I am a fairly intelligent woman. I have a love of reading and learning new things, and a relatively benevolent interest in my fellow man. I have worked in different places and for different people. I have traveled and have friends and family all over the world. I have five teaching certifications ranging from first through twelfth grade, have spent time coaching teachers as a content coach in a school, and have several advanced degrees which required a high level of academic and practical expertise in my chosen field in order to graduate. I’ve also taught children as young as preschool and as old as high school over the past 19 years. I am, without trying to sound self aggrandizing, pretty good at what I do. I was one of three finalists for 2012 teacher of the year in my district, a district which has approximately 1100 teachers. I am not new but I am not ready to retire either. I am at a point in my career where I have expertise and energy and the ability to balance them against each other.
Now imagine knowing all of that plus:
~how to get the belligerent half boy-half man who is 15 in 8th grade and just wants to play basketball all day to actively participate instead of challenging you to become the alpha in the class because he is miserable without the freedom of being in charge of something he is good at and he won’t give up trying to be in charge of something, even if the ‘something’ is driving you crazy
~how to get the girls to stop whispering about the new boy while they surreptitiously fix their bangs in a mirror hidden in the desk where they think you can’t see it and get them to have a discussion about the motivation of a character in a novel instead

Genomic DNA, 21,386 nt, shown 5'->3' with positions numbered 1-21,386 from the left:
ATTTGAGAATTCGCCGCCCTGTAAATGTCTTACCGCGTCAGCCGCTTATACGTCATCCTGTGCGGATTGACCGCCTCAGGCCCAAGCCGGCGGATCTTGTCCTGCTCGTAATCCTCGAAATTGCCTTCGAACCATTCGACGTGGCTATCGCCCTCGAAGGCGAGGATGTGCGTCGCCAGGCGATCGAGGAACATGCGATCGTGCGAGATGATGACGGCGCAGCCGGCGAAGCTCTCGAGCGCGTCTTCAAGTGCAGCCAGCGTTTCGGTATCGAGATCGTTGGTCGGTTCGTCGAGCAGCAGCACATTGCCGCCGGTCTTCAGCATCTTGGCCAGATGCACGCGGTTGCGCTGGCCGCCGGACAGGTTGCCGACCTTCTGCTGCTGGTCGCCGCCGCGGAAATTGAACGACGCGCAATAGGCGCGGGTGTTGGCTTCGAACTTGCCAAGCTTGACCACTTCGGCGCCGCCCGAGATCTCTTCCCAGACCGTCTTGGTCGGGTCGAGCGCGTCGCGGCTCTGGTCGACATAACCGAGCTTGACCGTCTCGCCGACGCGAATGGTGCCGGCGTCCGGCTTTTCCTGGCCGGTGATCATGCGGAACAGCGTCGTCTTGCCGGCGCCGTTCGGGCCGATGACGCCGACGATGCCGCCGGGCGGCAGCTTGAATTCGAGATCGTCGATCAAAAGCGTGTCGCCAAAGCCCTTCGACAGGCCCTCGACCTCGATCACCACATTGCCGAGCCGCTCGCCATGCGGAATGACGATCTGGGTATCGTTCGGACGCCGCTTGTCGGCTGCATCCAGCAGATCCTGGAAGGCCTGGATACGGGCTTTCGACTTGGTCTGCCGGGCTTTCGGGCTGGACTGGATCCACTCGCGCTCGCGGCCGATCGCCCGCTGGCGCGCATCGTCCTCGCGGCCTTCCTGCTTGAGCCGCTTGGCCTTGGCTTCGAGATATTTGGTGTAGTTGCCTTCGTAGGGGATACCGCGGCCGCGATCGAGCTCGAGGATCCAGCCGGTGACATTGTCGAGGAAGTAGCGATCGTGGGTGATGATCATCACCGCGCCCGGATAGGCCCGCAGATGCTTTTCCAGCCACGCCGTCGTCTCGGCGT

~how to take away a phone or iPod that isn’t being used for class without starting an argument or making the student so mad they spend the whole class interrupting instruction so nobody can learn
~how to get a class into uniform when they use their sweatshirts and jackets like young children use security blankets and really can’t understand why you care what they are wearing, particularly when you actually don’t care what they are wearing
Add to that the content I learn as new curriculum comes our way, the new tech I learn to try to make the classes more relevant, the news, articles, and websites I review in order to provide the best resources possible for my students and their families. Then add to that the professional development I get at work, the information I research as part of my classes and the various professional connections and obligations I have.
Got it all? Ok, now imagine doing/knowing/using all of that and having someone walk in and tell you that they know how to do it better. I don’t mind passionate people who want to work with me or help me do a better job but if you meet with me and leave me a photocopied packet or non-relevant resources and then come back a month later so you can test my student’s achievement you aren’t helping me and you aren’t working with me.
So…it is time stop and think. No magic bullet, no panaceas, no perfect curriculum or assessment system that will fix it overnight. We all know those things don’t exist and that the people who tell us they do are selling us something so it is time to stop and think and figure out what to do.
How can we, as a nation, a state, a district, a school, a teaching team, or even as a single classroom, better use the resources we have pouring into schools with no oversight, not enough training, and no way to see what improvements come from the new resources because we don’t wait long enough to see what progress the students really make? What do we do to make this work better? What resources are working? What are we doing that actually achieves long-term growth in the kinds of skills kids need to master to become adults who can effectively function in society as it exists today…and what about figuring out what they need to be successful in a time that hasn’t even come yet?